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CrispyFish
10-20-2003, 01:57 PM
How much deflection is considered "normal"? I have a Viking cue from 1997 with a Hercules medium tip, and to hit this shot, I have to aim about half-ball, as shown:

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wei table (http://endeavor.med.nyu.edu/~wei/pool/pooltable2.html)

Is that about right?

-CF

Rod
10-20-2003, 04:56 PM
Your saying in order to split center pocket, you need to aim at 1/2 the o/b, to the right side of the o/b using right hand english? If that is true, that is a lot of compensation. Are you sure your aiming that far off?

I would say with almost any cue, or shaft just aiming at the left side of the pocket at that distance is adequit. That is nowhere close to 1/2 ball difference in aim.

Rod

Chris Cass
10-20-2003, 05:02 PM
Hi Rod,

You have to take into account the shooter. No offence to the poster. Most players I see aim in one spot and hit in another. The tape tells the tale. Also, the vision aspect. This is a question for an instructor that can be there to see what's happening. Would you agree Rod?

Regards,

C.C.~~ /ccboard/images/graemlins/grin.gif

Rod
10-20-2003, 05:21 PM
CC,

I'd agree with anything you said! Except don't tell me I owe you $500! /ccboard/images/graemlins/laugh.gif Seriously I do agree with you, it's hard to tell what's happening from this desk. Your right, where they aim and where they hit may be completely different.

I don't have a table handy for an experiment. CC would you say off hand just aiming for the left side of the pocket should be adequit? Nothing exact but close. Course I am talking about a 9 footer, a 7 footer would be close but not the same.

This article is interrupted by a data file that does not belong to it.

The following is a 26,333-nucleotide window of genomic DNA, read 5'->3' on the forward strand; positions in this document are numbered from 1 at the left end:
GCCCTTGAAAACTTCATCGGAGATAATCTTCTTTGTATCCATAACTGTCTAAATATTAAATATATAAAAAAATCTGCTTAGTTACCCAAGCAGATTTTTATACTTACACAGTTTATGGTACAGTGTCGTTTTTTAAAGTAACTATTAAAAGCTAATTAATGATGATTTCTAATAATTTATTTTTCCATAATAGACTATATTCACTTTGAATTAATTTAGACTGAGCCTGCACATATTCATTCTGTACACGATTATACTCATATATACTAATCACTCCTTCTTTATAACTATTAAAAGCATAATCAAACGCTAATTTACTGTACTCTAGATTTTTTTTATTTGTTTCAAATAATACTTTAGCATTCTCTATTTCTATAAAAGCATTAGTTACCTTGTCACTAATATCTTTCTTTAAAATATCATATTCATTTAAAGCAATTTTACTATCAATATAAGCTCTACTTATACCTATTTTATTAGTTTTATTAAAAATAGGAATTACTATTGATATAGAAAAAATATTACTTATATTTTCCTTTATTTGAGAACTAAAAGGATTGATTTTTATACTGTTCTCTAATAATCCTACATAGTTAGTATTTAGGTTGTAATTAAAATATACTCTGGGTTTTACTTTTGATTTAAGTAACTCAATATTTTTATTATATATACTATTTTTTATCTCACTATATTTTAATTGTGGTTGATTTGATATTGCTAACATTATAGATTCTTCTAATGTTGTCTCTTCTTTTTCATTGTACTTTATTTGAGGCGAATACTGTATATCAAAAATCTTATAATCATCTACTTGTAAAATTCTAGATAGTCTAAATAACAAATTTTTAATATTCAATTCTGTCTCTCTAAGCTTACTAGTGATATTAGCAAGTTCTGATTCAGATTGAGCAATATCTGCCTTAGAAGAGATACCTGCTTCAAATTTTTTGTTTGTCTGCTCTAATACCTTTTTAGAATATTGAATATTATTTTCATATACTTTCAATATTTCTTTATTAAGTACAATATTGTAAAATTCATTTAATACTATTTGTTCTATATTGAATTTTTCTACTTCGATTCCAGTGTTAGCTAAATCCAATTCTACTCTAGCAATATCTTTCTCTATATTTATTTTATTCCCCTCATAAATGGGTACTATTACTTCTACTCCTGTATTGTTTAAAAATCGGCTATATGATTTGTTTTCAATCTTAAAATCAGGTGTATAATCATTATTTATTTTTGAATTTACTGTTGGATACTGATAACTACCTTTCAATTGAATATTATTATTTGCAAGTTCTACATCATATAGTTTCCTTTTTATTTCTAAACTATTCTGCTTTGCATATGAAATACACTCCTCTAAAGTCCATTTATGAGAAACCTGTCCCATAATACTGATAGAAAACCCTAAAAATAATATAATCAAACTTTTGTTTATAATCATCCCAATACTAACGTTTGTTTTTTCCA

Rod

CrispyFish
10-20-2003, 05:38 PM
<blockquote><font class="small">Quote Rod:</font><hr> Your saying in order to split center pocket, you need to aim at 1/2 the o/b, to the right side of the o/b using right hand english? If that is true, that is a lot of compensation. Are you sure your aiming that far off?

I would say with almost any cue, or shaft just aiming at the left side of the pocket at that distance is adequit. That is nowhere close to 1/2 ball difference in aim.

Rod <hr /></blockquote>
Yup, that's what I'm saying. I'm pretty sure that's where I'm aiming, too, because I'm capable of hitting a perfectly dead stop shot from that distance. I'm sure it has something to do with the speed of hit, too. I'm hitting this ball with some authority. I think a softer hit would not deflect as much.

Anyway, I agree that it would be good to have an instructor watch me. I'll hopefully be taking up some lessons with Fran Crimi soon, so I'll try to remember to ask her to look at me shoot this shot...

-CF

Tom_In_Cincy
10-20-2003, 05:46 PM
And, the amount of side you are putting on the cue ball will be a factor. If just a half tip, the squirt of the cue ball would be much less than a full tip or more from center.

CrispyFish
10-20-2003, 07:42 PM
<blockquote><font class="small">Quote Tom_In_Cincy:</font><hr> And, the amount of side you are putting on the cue ball will be a factor. If just a half tip, the squirt of the cue ball would be much less than a full tip or more from center. <hr /></blockquote>
Yes, if you look at the diagram, I'm putting at least a tip of right, probably more.

-CF

pooltchr
10-21-2003, 05:56 AM
If memory serves me correctly, I think Ross posted a link to a very detailed examination of the effects and interaction of deflection, squirt and throw, all of which can impact how the shot actually turns out. I just don't remember where it was. Anyone have that link?

Fred Agnir
10-21-2003, 07:38 AM
<blockquote><font class="small">Quote CrispyFish:</font><hr> How much deflection is considered "normal"? I have a Viking cue from 1997 with a Hercules medium tip, and to hit this shot, I have to aim about half-ball, as shown:

START(
%AH4V5%PT8I2%UI0U1%VT0I9%eC3a4

)END

wei table (http://endeavor.med.nyu.edu/~wei/pool/pooltable2.html)

Is that about right?

-CF <hr /></blockquote>

I can't remember when Viking decided to remove that metal pin in the ferrule. I think they removed it from their design before '97. So, I would expect older Vikings to have higher than normal squirt. "Newer" Vikings (sans pin) to have normal squirt levels.